“The forever war has clearly not ended,” said one leading progressive foreign policy adviser, who requested anonymity to speak candidly. “Just because we happen to be more focused on the pandemic right now does not let us off the hook for ending wars.” But everyone I spoke to agreed on the urgency of doing so.

“On foreign policy, as on a range of other issues, the pandemic has starkly demonstrated a lot of Senator Sanders’s arguments about how we have failed to invest in our own country, people, and infrastructure,” said Matt Duss, Sanders’s foreign policy adviser. In response to the pandemic, Sanders and progressive allies in Congress recently proposed cutting the Pentagon’s budget by 10 percent, a plan since endorsed by Senate minority leader Chuck Schumer. “It shows very clearly that our security priorities and investments—the obsessive focus on counterterrorism, the overuse of the military as the foreign policy instrument of first resort—have been not just wrong but wildly counterproductive,” Duss said.

Stephen Wertheim, a cofounder of the Quincy Institute, an anti-
interventionist think tank that launched last year with funding from George Soros and Charles Koch, told me, “The pandemic illustrated a lot of what we’ve been saying for some time—that our main challenges from the perspective of US interests are planetary and transnational, not military threats from rival nation-states.”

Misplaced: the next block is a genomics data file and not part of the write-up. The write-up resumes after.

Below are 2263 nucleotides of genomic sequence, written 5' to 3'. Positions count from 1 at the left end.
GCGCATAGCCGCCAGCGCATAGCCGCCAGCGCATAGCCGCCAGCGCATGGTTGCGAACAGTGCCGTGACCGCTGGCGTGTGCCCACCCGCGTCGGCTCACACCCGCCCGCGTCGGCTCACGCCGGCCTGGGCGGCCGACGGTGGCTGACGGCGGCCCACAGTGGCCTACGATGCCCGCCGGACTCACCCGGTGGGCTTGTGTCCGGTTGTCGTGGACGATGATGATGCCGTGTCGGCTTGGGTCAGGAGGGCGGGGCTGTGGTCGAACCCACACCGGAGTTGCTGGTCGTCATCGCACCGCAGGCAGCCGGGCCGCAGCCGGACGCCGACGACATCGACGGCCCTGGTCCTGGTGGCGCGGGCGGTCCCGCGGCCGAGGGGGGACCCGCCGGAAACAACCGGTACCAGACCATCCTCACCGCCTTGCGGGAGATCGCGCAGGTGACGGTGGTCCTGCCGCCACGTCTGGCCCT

Wertheim added, “What did our massive military apparatus and our national security state deliver for us against the biggest threat of our lifetime? Not much.”

By international standards, the United States has done an exceptionally poor job of containing the coronavirus. Failures at every level of government mean that Covid-19 continues to spread across the US, even as countries in Europe and Asia turn the corner. All of this suggests that American global leadership, already damaged by Donald Trump’s misgovernance, will have a hard time recovering from the pandemic. “Who would ever take that seriously after this?” said Duss. “This idea of America as this unparalleled and supremely competent global hegemon is over.”

Covid-19 is a preview not only of future pandemics but also of climate change, the transnational security crisis that will define our lives. The rest of the century is likely to see more famines, droughts, flooding, other natural disasters, resource wars, and mass migrations, all of which hurt the poorest countries disproportionately while sparing no one. In the ideal scenario, nations would come together to create solutions to these borderless threats. But it’s at least as plausible that countries will retreat into the kind of right-wing nationalism that has dominated international politics over the past few years.